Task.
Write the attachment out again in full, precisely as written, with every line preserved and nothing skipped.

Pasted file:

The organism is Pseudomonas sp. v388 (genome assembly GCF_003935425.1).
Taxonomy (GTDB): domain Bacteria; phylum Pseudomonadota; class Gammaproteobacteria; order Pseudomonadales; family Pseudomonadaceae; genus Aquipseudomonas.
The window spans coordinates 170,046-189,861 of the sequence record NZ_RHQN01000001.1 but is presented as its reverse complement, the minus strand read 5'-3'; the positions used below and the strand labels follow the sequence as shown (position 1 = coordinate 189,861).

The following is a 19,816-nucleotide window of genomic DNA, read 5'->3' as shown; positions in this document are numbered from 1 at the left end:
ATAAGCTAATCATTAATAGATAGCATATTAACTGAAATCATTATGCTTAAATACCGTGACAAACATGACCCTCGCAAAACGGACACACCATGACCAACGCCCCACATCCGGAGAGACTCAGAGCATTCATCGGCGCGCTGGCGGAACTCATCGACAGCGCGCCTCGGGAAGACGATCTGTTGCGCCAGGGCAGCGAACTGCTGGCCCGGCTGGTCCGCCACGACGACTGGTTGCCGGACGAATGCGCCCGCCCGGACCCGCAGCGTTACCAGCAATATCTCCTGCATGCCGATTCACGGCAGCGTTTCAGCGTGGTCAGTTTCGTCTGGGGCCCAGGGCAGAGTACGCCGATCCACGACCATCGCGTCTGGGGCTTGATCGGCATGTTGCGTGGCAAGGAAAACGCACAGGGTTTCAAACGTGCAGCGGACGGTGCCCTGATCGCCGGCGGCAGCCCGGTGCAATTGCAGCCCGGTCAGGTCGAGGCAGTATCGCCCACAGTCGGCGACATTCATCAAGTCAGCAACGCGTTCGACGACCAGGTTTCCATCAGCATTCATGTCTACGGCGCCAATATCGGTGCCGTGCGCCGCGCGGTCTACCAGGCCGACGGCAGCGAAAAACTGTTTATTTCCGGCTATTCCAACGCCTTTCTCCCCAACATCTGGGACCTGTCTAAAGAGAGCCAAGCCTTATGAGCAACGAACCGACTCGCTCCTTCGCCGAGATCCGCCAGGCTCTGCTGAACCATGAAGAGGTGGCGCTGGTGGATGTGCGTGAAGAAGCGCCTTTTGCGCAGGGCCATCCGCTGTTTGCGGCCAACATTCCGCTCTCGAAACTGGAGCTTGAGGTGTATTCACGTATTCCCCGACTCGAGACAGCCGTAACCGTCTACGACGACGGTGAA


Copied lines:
The organism is Pseudomonas sp. v388 (genome assembly GCF_003935425.1).
Taxonomy (GTDB): domain Bacteria; phylum Pseudomonadota; class Gammaproteobacteria; order Pseudomonadales; family Pseudomonadaceae; genus Aquipseudomonas.
The window spans coordinates 170,046-189,861 of the sequence record NZ_RHQN01000001.1 but is presented as its reverse complement, the minus strand read 5'-3'; the positions used below and the strand labels follow the sequence as shown (position 1 = coordinate 189,861).

The following is a 19,816-nucleotide window of genomic DNA, read 5'->3' as shown; positions in this document are numbered from 1 at the left end:
ATAAGCTAATCATTAATAGATAGCATATTAACTGAAATCATTATGCTTAAATACCGTGACAAACATGACCCTCGCAAAACGGACACACCATGACCAACGCCCCACATCCGGAGAGACTCAGAGCATTCATCGGCGCGCTGGCGGAACTCATCGACAGCGCGCCTCGGGAAGACGATCTGTTGCGCCAGGGCAGCGAACTGCTGGCCCGGCTGGTCCGCCACGACGACTGGTTGCCGGACGAATGCGCCCGCCCGGACCCGCAGCGTTACCAGCAATATCTCCTGCATGCCGATTCACGGCAGCGTTTCAGCGTGGTCAGTTTCGTCTGGGGCCCAGGGCAGAGTACGCCGATCCACGACCATCGCGTCTGGGGCTTGATCGGCATGTTGCGTGGCAAGGAAAACGCACAGGGTTTCAAACGTGCAGCGGACGGTGCCCTGATCGCCGGCGGCAGCCCGGTGCAATTGCAGCCCGGTCAGGTCGAGGCAGTATCGCCCACAGTCGGCGACATTCATCAAGTCAGCAACGCGTTCGACGACCAGGTTTCCATCAGCATTCATGTCTACGGCGCCAATATCGGTGCCGTGCGCCGCGCGGTCTACCAGGCCGACGGCAGCGAAAAACTGTTTATTTCCGGCTATTCCAACGCCTTTCTCCCCAACATCTGGGACCTGTCTAAAGAGAGCCAAGCCTTATGAGCAACGAACCGACTCGCTCCTTCGCCGAGATCCGCCAGGCTCTGCTGAACCATGAAGAGGTGGCGCTGGTGGATGTGCGTGAAGAAGCGCCTTTTGCGCAGGGCCATCCGCTGTTTGCGGCCAACATTCCGCTCTCGAAACTGGAGCTTGAGGTGTATTCACGTATTCCCCGACTCGAGACAGCCGTAACCGTCTACGACGACGGTGAA